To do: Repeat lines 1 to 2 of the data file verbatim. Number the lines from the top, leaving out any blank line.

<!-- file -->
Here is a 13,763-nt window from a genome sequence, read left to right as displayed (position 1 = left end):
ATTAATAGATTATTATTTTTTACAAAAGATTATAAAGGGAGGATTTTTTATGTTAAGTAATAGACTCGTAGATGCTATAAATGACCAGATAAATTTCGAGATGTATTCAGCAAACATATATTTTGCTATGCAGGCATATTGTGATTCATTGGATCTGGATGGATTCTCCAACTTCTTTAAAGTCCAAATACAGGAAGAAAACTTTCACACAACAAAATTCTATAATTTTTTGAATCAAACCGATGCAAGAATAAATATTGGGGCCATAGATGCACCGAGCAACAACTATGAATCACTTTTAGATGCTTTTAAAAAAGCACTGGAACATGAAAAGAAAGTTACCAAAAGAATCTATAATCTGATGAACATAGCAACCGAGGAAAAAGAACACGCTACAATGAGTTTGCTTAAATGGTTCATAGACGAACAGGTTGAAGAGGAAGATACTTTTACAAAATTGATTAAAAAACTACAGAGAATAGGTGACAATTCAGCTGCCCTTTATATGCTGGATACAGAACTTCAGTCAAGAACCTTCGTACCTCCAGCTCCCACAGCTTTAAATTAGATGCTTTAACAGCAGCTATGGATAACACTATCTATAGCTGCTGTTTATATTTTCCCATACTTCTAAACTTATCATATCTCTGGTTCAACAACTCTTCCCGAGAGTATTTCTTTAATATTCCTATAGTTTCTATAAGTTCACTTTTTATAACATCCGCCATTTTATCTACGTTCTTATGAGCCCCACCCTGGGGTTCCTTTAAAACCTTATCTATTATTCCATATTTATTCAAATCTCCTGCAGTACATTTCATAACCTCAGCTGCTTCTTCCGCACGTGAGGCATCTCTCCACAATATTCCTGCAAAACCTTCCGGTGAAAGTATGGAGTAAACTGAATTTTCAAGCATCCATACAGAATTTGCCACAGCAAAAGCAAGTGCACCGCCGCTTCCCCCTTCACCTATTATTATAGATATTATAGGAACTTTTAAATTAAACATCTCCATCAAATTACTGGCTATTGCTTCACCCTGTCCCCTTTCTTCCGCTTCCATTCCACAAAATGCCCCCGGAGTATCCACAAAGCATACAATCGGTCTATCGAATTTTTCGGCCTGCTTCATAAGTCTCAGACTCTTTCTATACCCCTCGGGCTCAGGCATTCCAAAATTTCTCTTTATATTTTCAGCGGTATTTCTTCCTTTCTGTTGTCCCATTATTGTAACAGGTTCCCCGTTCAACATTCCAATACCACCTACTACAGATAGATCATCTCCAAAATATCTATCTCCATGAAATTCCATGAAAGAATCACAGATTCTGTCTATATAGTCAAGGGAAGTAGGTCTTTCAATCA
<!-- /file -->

Here is a 13,763-nt window from a genome sequence, read left to right as displayed (position 1 = left end):
ATTAATAGATTATTATTTTTTACAAAAGATTATAAAGGGAGGATTTTTTATGTTAAGTAATAGACTCGTAGATGCTATAAATGACCAGATAAATTTCGAGATGTATTCAGCAAACATATATTTTGCTATGCAGGCATATTGTGATTCATTGGATCTGGATGGATTCTCCAACTTCTTTAAAGTCCAAATACAGGAAGAAAACTTTCACACAACAAAATTCTATAATTTTTTGAATCAAACCGATGCAAGAATAAATATTGGGGCCATAGATGCACCGAGCAACAACTATGAATCACTTTTAGATGCTTTTAAAAAAGCACTGGAACATGAAAAGAAAGTTACCAAAAGAATCTATAATCTGATGAACATAGCAACCGAGGAAAAAGAACACGCTACAATGAGTTTGCTTAAATGGTTCATAGACGAACAGGTTGAAGAGGAAGATACTTTTACAAAATTGATTAAAAAACTACAGAGAATAGGTGACAATTCAGCTGCCCTTTATATGCTGGATACAGAACTTCAGTCAAGAACCTTCGTACCTCCAGCTCCCACAGCTTTAAATTAGATGCTTTAACAGCAGCTATGGATAACACTATCTATAGCTGCTGTTTATATTTTCCCATACTTCTAAACTTATCATATCTCTGGTTCAACAACTCTTCCCGAGAGTATTTCTTTAATATTCCTATAGTTTCTATAAGTTCACTTTTTATAACATCCGCCATTTTATCTACGTTCTTATGAGCCCCACCCTGGGGTTCCTTTAAAACCTTATCTATTATTCCATATTTATTCAAATCTCCTGCAGTACATTTCATAACCTCAGCTGCTTCTTCCGCACGTGAGGCATCTCTCCACAATATTCCTGCAAAACCTTCCGGTGAAAGTATGGAGTAAACTGAATTTTCAAGCATCCATACAGAATTTGCCACAGCAAAAGCAAGTGCACCGCCGCTTCCCCCTTCACCTATTATTATAGATATTATAGGAACTTTTAAATTAAACATCTCCATCAAATTACTGGCTATTGCTTCACCCTGTCCCCTTTCTTCCGCTTCCATTCCACAAAATGCCCCCGGAGTATCCACAAAGCATACAATCGGTCTATCGAATTTTTCGGCCTGCTTCATAAGTCTCAGACTCTTTCTATACCCCTCGGGCTCAGGCATTCCAAAATTTCTCTTTATATTTTCAGCGGTATTTCTTCCTTTCTGTTGTCCCATTATTGTAACAGGTTCCCCGTTCAACATTCCAATACCACCTACTACAGATAGATCATCTCCAAAATATCTATCTCCATGAAATTCCATGAAAGAATCACAGATTCTGTCTATATAGTCAAGGGAAGTAGGTCTTTCAATCA